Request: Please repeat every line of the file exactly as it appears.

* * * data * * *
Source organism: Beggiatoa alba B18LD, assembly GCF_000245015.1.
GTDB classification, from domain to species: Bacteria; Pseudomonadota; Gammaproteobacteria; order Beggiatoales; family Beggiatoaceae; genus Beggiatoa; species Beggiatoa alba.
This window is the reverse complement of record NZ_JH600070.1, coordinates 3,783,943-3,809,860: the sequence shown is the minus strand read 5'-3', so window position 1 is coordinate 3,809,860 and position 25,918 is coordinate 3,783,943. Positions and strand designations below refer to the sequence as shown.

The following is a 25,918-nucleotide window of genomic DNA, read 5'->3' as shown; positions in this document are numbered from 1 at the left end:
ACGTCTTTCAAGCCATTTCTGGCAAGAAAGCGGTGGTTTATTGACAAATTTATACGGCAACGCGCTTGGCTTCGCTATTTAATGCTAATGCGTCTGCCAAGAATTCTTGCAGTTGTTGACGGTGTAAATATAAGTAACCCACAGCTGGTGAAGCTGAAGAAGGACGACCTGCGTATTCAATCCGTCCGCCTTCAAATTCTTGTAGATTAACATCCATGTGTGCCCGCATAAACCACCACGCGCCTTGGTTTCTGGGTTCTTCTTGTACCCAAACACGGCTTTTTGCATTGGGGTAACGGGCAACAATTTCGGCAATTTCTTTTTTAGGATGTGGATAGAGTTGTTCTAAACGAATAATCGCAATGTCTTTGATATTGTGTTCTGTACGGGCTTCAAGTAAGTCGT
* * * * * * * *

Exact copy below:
Source organism: Beggiatoa alba B18LD, assembly GCF_000245015.1.
GTDB classification, from domain to species: Bacteria; Pseudomonadota; Gammaproteobacteria; order Beggiatoales; family Beggiatoaceae; genus Beggiatoa; species Beggiatoa alba.
This window is the reverse complement of record NZ_JH600070.1, coordinates 3,783,943-3,809,860: the sequence shown is the minus strand read 5'-3', so window position 1 is coordinate 3,809,860 and position 25,918 is coordinate 3,783,943. Positions and strand designations below refer to the sequence as shown.

The following is a 25,918-nucleotide window of genomic DNA, read 5'->3' as shown; positions in this document are numbered from 1 at the left end:
ACGTCTTTCAAGCCATTTCTGGCAAGAAAGCGGTGGTTTATTGACAAATTTATACGGCAACGCGCTTGGCTTCGCTATTTAATGCTAATGCGTCTGCCAAGAATTCTTGCAGTTGTTGACGGTGTAAATATAAGTAACCCACAGCTGGTGAAGCTGAAGAAGGACGACCTGCGTATTCAATCCGTCCGCCTTCAAATTCTTGTAGATTAACATCCATGTGTGCCCGCATAAACCACCACGCGCCTTGGTTTCTGGGTTCTTCTTGTACCCAAACACGGCTTTTTGCATTGGGGTAACGGGCAACAATTTCGGCAATTTCTTTTTTAGGATGTGGATAGAGTTGTTCTAAACGAATAATCGCAATGTCTTTGATATTGTGTTCTGTACGGGCTTCAAGTAAGTCGT